How is ACM structured?
We are a national organisation with members in all States and Territories.
We are governed by a nine member Board of Directors.
The role of the Board is to ensure we are carefully governed and that our members’ contributions are wisely used.
The Board is responsible for setting our strategic direction and for ensuring this is followed through.
President: Prof Joanne Gray
I am a registered midwife and nurse and have been continually engaged in midwifery education and practice for over thirty years. I am a long-term member and Fellow of ACM and I have engaged in the work of ACM at both the Branch level (NSW Branch Chair, 2007 – 16), and the National level (Director ACM Board and Chair, ACM Council 2014 – 16). I am Chair of the UTS Academic Board and a member of the UTS Council. I am Chair of the ANMAC Profession Reference Group to review midwifery education standards (2019 – current) and a ministerial appointed practitioner member of the NSW NMBA since 2018.
Dr Angela Brown
Angela Brown is the Midwifery Program Director at the University of South Australia. Prior to this role she had a long career as a Clinical Midwife at the Women’s and Children’s Hospital in South Australia. Alongside her academic position, she is also a member of The South Australian Perinatal Subcommittee, the midwifery representative for RANZCOG’s Women’s Health Committee, and sits on various other committees. These roles have enabled Angela to develop strong leadership, advocacy and collaboration skills and have afforded her opportunities to contribute to obstetric policy and guideline development at a State, National and International level. Angela also has an interest in business management and has a Masters in Business Administration.
Dr Allison Cummins
Allison is a senior lecturer in Midwifery and teaches both in the undergraduate and postgraduate midwifery programs at UTS. She is the Co-Director of the Centre for Midwifery, Child and Family Health and coordinates the higher degree by research students in the School of Nursing and Midwifery at UTS. Allison’s research interests include the introduction and support for midwifery continuity of care models and scaling up these models of care to enable women’s access.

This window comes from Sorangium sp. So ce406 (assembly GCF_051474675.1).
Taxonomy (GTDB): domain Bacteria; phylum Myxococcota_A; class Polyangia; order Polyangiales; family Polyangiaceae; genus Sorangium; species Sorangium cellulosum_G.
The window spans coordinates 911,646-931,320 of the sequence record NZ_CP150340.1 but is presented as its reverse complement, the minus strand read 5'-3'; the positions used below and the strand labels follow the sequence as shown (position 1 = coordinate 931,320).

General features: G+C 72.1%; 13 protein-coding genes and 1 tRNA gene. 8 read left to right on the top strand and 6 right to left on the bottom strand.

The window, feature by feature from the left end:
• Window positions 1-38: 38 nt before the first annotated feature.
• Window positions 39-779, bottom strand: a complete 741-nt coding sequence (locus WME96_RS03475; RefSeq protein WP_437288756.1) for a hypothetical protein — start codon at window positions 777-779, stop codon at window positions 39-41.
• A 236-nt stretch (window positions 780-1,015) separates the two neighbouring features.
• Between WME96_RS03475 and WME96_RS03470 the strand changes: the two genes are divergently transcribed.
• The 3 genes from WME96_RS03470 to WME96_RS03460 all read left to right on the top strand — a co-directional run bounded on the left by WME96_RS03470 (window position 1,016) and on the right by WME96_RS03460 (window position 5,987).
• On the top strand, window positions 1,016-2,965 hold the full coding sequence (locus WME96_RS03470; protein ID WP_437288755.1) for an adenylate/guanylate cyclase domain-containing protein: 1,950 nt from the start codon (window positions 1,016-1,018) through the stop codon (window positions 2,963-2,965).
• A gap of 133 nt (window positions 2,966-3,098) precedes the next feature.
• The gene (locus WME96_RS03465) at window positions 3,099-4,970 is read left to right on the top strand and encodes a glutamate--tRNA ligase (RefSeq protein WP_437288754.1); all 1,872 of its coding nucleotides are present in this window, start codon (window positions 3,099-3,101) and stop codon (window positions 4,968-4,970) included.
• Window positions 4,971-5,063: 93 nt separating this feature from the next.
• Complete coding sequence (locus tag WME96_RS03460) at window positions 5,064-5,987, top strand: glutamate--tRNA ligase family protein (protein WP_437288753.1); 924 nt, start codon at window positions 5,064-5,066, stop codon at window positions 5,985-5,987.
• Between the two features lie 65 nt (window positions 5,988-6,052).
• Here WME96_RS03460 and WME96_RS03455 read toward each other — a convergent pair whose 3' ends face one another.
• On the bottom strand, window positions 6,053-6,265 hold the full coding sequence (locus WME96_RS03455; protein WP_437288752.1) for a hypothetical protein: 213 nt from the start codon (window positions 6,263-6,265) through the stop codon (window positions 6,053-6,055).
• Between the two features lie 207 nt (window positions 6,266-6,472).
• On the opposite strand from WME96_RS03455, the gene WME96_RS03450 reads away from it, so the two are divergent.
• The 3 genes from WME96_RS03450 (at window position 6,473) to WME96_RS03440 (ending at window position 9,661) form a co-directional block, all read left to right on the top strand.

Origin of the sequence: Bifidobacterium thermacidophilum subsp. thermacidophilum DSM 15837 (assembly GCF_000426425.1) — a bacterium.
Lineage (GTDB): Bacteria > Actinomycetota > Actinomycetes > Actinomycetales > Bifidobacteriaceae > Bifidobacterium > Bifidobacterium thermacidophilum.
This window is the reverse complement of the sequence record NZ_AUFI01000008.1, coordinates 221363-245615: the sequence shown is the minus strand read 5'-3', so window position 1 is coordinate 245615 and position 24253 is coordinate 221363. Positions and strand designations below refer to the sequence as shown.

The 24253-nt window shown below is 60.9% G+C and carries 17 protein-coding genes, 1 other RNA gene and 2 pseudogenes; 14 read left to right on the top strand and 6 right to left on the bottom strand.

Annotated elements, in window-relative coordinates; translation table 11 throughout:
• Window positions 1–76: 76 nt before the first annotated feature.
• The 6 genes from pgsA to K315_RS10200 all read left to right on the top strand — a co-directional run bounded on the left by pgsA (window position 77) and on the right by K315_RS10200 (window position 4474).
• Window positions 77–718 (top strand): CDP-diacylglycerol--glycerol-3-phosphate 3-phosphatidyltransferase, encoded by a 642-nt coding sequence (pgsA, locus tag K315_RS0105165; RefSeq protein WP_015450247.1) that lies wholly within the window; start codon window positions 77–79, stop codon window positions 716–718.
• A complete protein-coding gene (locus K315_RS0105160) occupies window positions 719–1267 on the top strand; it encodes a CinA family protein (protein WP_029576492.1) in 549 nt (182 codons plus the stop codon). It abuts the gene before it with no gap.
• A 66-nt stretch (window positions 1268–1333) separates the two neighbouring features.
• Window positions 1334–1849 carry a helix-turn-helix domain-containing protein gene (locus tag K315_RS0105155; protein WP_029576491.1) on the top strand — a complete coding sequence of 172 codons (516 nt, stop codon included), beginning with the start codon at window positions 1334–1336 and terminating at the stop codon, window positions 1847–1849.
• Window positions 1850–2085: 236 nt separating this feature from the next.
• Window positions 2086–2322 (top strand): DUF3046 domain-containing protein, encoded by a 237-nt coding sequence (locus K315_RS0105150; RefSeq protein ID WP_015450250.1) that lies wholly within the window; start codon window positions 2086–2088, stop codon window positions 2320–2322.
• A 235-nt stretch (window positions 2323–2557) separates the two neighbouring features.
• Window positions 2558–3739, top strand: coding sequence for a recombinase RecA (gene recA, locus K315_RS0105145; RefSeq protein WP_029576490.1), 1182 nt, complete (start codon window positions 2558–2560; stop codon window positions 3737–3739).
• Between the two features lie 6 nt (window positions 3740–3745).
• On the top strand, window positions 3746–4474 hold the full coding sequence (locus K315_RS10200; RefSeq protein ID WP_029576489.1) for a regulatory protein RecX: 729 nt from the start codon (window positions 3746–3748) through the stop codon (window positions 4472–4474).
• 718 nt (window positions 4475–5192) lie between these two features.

Vice President: Dr Zoe Bradfield
Dr Zoe Bradfield holds a joint appointment as a Midwifery Academic and Midwifery Research Fellow at Curtin University and King Edward Memorial Hospital in Perth, WA. In these roles, Zoe sits on a number of Advisory Committees within the Department of Health. As a midwifery educator, Zoe enjoys the challenge of developing the next generation of midwives and is always looking for innovative ways to engage students. Zoe’s clinical background in rural and metropolitan midwifery have given her valuable experience in a number of different midwifery models and a determination to see women across Australia have equity of access to midwifery continuity of care. Zoe’s Doctoral Thesis explored midwives’ experiences of being ‘with woman’ during labour and birth, in a variety of models, which has further galvanised her commitment to help strengthen the midwifery profession through leadership, education and demand driven research.
Mr Ian Wilson
Ms Donna Garland
Donna has worked in NSW for more than 30 years providing Midwifery care. She has worked in rural, metropolitan and tertiary settings in addition to a small private practice in the 90’s. Donna has spent her most recent years trying to establish strong woman-focussed models of care in her place of work, which now has a large Midwifery Caseload Practice, Access agreements for Privately Practising Midwives and a 24/7 Breech service. Donna’s current goal is that all Australian women should have access to Midwifery Continuity of Care by a Privately Practising Midwife or a Midwifery caseload practice, in addition to receiving full support for the chosen place of birth.